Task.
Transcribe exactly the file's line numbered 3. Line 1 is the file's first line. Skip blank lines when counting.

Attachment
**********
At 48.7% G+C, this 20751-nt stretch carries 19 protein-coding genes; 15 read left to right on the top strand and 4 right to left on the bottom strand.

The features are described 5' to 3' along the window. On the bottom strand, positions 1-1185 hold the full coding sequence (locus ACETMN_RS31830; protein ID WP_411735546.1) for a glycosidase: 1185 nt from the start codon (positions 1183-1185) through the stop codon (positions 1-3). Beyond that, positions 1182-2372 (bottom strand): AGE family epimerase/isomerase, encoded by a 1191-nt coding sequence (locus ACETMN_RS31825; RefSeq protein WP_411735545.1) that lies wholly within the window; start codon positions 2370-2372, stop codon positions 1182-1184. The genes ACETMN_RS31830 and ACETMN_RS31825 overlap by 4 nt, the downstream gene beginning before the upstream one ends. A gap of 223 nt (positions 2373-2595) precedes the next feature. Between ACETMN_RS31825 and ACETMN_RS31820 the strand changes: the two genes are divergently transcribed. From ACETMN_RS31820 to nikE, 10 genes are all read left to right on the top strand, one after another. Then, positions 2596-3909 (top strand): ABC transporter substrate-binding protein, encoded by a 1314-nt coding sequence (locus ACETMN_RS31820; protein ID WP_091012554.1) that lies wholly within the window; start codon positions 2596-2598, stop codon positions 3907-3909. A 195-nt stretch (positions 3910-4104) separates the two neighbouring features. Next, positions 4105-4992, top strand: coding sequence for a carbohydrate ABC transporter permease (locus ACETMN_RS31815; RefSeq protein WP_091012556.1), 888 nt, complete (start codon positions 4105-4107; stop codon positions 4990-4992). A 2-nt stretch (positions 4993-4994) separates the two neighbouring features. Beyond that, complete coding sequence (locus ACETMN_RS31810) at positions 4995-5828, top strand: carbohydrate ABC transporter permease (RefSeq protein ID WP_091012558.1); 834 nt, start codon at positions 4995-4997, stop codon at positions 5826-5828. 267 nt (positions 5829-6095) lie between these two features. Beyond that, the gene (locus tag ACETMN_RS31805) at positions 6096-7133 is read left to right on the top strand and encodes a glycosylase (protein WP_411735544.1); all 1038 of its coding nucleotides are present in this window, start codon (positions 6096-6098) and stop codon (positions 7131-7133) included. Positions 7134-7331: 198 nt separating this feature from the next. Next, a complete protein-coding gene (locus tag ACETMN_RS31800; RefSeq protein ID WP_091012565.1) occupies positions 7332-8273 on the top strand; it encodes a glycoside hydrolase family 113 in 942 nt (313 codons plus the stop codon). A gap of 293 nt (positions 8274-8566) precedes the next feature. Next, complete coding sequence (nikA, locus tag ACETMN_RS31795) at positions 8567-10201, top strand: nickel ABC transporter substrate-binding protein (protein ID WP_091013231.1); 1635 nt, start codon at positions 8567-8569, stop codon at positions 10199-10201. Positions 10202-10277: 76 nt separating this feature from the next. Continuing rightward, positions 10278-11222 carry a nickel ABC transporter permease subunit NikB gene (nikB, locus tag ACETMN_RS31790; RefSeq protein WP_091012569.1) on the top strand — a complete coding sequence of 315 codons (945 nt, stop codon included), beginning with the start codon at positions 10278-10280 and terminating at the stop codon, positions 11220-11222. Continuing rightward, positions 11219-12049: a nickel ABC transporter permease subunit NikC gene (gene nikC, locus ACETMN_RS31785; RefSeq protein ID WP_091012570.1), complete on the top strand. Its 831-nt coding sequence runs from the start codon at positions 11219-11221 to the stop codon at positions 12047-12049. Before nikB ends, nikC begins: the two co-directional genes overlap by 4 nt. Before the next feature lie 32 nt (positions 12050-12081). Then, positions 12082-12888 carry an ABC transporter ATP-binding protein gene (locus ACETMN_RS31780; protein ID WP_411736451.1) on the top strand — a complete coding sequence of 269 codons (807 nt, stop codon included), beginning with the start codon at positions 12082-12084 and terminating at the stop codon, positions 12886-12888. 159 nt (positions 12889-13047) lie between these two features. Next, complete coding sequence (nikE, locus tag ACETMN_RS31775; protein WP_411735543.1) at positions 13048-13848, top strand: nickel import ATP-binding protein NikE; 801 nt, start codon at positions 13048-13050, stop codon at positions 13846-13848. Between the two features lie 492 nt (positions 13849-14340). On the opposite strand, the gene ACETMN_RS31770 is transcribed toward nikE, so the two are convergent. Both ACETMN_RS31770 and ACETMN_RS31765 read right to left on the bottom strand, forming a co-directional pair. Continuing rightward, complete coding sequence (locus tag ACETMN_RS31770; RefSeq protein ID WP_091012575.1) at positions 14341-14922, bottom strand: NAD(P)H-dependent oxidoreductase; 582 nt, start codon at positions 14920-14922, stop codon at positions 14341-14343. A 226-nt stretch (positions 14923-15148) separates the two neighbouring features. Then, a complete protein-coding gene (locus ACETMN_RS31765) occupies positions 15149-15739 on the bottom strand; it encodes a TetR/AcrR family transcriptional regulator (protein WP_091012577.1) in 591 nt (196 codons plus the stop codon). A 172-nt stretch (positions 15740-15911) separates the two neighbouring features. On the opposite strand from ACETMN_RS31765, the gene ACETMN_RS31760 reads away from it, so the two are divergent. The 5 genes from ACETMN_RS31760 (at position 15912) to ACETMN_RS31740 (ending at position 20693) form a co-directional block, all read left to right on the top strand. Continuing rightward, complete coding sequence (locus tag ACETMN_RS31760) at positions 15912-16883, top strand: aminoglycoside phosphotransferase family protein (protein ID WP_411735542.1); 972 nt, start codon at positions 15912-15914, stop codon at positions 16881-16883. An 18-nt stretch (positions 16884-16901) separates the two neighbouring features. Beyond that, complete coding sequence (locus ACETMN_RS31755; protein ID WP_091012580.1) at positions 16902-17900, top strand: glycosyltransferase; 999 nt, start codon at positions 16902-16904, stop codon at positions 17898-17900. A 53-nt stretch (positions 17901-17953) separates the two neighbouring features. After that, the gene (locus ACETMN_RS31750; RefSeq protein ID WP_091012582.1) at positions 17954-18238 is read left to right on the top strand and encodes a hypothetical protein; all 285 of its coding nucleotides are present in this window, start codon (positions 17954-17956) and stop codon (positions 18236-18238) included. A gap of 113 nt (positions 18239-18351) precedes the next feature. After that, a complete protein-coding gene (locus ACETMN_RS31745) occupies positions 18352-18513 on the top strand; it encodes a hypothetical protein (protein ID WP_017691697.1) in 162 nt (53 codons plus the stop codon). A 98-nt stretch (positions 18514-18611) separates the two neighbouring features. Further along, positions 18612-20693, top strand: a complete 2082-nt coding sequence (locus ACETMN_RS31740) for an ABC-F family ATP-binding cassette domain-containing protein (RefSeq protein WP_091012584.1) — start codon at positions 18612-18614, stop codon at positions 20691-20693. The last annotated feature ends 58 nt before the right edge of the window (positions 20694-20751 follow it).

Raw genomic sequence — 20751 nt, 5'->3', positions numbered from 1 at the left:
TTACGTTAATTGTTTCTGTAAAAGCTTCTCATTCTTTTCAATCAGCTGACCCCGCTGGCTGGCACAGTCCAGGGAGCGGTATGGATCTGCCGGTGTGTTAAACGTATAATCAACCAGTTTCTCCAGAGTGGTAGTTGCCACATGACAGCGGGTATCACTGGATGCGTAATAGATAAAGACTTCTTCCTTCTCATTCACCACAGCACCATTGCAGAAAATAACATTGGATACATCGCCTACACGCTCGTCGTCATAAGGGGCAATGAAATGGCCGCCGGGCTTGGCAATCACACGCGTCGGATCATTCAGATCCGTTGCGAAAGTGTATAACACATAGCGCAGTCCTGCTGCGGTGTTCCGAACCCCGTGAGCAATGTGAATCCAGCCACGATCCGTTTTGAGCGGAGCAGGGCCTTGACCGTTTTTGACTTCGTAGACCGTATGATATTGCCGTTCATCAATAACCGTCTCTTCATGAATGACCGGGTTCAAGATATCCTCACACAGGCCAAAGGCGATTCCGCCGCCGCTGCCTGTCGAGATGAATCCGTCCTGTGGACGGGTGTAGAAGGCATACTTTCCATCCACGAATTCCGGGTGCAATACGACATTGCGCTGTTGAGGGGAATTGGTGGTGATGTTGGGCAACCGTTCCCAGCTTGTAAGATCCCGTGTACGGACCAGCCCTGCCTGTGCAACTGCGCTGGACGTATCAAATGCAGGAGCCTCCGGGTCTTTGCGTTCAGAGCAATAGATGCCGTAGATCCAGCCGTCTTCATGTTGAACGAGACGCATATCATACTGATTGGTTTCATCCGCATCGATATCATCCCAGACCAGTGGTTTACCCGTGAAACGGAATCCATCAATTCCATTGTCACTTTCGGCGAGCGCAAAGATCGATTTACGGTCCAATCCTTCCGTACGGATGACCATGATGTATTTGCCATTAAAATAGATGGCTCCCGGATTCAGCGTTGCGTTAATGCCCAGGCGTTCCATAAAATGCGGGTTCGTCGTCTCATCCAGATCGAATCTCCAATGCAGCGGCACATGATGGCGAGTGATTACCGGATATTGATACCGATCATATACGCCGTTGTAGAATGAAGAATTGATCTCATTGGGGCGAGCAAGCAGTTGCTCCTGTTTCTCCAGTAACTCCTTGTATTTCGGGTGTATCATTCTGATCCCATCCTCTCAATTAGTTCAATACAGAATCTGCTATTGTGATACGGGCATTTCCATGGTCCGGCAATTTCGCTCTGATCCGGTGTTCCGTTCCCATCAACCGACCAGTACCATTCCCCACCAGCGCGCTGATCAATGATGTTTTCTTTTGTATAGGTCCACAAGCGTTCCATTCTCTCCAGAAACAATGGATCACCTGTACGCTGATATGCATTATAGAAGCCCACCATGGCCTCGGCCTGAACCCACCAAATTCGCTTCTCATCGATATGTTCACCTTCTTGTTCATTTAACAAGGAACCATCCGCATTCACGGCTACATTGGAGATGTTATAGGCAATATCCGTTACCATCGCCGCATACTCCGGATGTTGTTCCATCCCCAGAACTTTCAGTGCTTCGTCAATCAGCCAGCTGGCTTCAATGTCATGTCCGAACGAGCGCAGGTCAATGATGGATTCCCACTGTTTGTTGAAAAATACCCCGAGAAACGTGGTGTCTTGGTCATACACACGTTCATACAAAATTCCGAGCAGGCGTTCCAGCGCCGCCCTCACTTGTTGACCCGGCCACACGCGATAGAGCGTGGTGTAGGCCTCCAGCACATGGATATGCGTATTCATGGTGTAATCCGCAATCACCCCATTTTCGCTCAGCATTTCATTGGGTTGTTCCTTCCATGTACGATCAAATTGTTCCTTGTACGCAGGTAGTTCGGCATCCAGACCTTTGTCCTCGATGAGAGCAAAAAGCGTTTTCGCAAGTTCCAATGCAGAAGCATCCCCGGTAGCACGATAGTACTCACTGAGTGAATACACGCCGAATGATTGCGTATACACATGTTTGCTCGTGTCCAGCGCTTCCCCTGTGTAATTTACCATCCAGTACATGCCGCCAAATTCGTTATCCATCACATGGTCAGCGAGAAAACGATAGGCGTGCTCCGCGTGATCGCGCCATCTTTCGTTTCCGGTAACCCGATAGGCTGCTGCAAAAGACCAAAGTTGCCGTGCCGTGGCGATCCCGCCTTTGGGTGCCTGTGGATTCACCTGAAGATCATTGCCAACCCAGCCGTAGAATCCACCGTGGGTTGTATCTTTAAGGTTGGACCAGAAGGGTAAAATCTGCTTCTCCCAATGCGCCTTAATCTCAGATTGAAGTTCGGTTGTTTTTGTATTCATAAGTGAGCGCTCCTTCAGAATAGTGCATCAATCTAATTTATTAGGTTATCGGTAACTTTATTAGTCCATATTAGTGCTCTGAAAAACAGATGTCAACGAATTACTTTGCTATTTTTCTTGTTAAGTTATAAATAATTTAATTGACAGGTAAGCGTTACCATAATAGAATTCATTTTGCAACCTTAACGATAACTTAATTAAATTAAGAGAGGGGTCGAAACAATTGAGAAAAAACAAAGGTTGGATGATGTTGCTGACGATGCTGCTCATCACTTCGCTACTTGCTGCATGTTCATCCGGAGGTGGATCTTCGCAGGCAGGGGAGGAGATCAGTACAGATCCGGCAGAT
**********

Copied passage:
Raw genomic sequence — 20751 nt, 5'->3', positions numbered from 1 at the left: